Before you begin linking
any but the simplest hierarchy you should take a few minutes to
plan your linking strategy. Your choices for the root of the hierarchy
and how the branches grow out to the leaf objects will have important
effects on the usability of your model.
The strategy behind linking
objects into a hierarchy can be reduced to two main principles:
- The hierarchy follows a logical progression
from parent to child.
- Parent objects move less than their descendants.
Within these two principles
you have almost unlimited flexibility as to how you link your objects.
If you think about how you intend to use the hierarchy, and link
it with that use in mind, you will rarely have a problem.
Progression from Parent
Progression from parent
to child means the links do not erratically jump from object to
object. If two objects touch each other they should probably be
linked as parent and child. There is nothing to prevent you from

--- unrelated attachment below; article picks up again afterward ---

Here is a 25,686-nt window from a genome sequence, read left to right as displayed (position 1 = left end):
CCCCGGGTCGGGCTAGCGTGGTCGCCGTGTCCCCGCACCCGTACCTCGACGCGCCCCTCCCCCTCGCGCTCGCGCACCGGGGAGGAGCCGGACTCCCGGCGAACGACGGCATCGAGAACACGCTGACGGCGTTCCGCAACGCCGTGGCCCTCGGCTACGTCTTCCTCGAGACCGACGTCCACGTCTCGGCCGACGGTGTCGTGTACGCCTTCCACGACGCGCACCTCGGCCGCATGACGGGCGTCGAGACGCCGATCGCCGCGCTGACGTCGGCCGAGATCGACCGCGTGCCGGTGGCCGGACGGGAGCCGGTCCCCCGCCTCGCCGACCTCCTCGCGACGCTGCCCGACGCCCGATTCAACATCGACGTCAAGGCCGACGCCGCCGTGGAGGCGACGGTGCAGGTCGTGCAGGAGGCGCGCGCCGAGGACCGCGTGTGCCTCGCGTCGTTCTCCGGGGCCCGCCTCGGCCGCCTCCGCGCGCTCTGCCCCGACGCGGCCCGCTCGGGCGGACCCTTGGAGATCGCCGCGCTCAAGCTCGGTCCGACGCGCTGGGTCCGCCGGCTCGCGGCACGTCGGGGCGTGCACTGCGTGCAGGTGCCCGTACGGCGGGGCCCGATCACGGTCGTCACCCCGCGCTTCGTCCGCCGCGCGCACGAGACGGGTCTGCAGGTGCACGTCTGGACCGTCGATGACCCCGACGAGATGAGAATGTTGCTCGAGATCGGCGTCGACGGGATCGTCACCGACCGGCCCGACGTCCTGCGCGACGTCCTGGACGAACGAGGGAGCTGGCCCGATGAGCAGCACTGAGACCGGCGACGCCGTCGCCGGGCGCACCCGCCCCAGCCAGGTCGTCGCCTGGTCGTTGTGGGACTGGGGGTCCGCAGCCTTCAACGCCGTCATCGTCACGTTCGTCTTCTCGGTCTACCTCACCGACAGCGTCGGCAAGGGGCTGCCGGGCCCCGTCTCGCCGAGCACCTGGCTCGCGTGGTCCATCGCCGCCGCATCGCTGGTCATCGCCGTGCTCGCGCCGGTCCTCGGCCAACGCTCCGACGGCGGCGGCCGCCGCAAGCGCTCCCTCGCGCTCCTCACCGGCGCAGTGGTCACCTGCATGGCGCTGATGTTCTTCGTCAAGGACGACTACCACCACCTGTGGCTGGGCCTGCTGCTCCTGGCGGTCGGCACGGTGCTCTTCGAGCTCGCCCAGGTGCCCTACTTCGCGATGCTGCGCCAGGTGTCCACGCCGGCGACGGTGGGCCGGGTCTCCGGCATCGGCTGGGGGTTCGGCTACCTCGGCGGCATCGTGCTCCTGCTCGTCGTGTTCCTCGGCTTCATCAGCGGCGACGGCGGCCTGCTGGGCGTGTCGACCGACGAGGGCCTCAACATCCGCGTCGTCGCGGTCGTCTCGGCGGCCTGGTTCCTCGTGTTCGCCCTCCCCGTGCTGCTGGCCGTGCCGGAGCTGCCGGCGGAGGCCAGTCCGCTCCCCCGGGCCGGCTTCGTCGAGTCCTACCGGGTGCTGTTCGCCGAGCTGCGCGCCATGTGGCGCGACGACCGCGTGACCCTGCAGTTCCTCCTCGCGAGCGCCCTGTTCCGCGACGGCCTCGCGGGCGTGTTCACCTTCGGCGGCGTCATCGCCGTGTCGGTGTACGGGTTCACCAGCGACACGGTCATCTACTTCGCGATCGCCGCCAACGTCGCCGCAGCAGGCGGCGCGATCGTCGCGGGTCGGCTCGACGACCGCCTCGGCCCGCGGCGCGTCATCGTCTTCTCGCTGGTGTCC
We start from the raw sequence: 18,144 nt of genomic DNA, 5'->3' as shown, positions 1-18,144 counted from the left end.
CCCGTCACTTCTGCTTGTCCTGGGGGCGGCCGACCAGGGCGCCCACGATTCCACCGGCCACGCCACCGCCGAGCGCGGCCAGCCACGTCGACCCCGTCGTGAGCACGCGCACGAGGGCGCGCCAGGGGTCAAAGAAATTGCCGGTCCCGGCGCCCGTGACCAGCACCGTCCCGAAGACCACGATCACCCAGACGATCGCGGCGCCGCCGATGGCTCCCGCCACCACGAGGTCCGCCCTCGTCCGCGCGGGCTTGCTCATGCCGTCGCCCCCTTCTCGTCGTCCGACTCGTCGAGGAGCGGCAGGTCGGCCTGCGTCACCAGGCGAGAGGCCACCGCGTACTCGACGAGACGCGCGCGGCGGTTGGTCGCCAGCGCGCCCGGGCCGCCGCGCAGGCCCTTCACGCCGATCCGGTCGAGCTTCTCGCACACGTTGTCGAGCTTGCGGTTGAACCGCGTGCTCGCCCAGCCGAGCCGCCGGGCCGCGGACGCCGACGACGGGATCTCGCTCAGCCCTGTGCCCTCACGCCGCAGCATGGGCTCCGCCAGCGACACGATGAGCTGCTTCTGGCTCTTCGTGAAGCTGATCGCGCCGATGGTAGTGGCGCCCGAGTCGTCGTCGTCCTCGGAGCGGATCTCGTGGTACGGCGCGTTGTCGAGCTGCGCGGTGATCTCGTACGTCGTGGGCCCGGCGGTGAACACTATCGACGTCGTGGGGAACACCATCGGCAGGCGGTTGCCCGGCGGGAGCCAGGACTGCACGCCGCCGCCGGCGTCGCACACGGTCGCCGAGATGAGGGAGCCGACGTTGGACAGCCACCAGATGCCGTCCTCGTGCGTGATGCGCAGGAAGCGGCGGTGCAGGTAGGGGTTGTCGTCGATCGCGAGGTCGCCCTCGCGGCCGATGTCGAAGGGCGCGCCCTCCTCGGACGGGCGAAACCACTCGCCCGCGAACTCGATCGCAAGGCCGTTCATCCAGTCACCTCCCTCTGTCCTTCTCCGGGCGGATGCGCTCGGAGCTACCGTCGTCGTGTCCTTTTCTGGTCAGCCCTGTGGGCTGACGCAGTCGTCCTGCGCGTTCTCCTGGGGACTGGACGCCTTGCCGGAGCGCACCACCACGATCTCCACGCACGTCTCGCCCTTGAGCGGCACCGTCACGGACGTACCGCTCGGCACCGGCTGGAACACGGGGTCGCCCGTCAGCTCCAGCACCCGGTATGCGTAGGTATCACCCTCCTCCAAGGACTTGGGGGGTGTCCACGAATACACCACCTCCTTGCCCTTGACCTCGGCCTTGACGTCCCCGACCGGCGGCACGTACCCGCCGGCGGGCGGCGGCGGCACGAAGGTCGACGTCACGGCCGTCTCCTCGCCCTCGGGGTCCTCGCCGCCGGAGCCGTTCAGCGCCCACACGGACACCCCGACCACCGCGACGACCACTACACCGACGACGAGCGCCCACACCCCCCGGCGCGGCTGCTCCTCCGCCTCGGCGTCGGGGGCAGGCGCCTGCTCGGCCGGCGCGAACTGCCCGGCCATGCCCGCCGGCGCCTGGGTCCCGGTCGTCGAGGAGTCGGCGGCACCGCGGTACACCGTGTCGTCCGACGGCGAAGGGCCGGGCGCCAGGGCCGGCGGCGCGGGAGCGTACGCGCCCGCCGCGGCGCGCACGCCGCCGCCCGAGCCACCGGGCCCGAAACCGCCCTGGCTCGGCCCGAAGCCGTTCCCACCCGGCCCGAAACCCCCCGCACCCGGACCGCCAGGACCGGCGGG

linking a body in the order of: Thigh->Foot->Shin->Waist.
You would probably regret such a linking strategy later. The effort
to figure out how to transform objects linked in such a strange
way would be quite difficult. A more logical progression would be
Using Multiple Hierarchies
Rather than build a single
bone chain from a hip to a toe, you can make one chain from the
hip to the ankle, and then a second independent chain from the heel
to the toe. You would then link the chains together to form a complete
Because they are linked
together, the leg and foot chains could be considered one chain.
However, the way you animate them treats each chain separately,
allowing fine control over the parts.
With this type of arrangement
on leg and foot chains, the foot could be made to stay on the ground
while the leg bends. It also allows for independent control of the
foot's rotation, pivoting on the heel or toe, which would then cause
the knee to bend.
Parents Move Less Than
Because of the way transforms
are inherited from parent to child, small adjustments to a parent
object might require you to adjust all of its descendants. The typical
approach to linking is to choose as your root object the object
that moves the least. Objects close to the root should move very little,
and leaf objects should move the most.
This is especially true
when you are linking jointed structures like robots or machinery,
or intend to use the hierarchy with
An exception to this
rule occurs when you are using the root object as a handle. All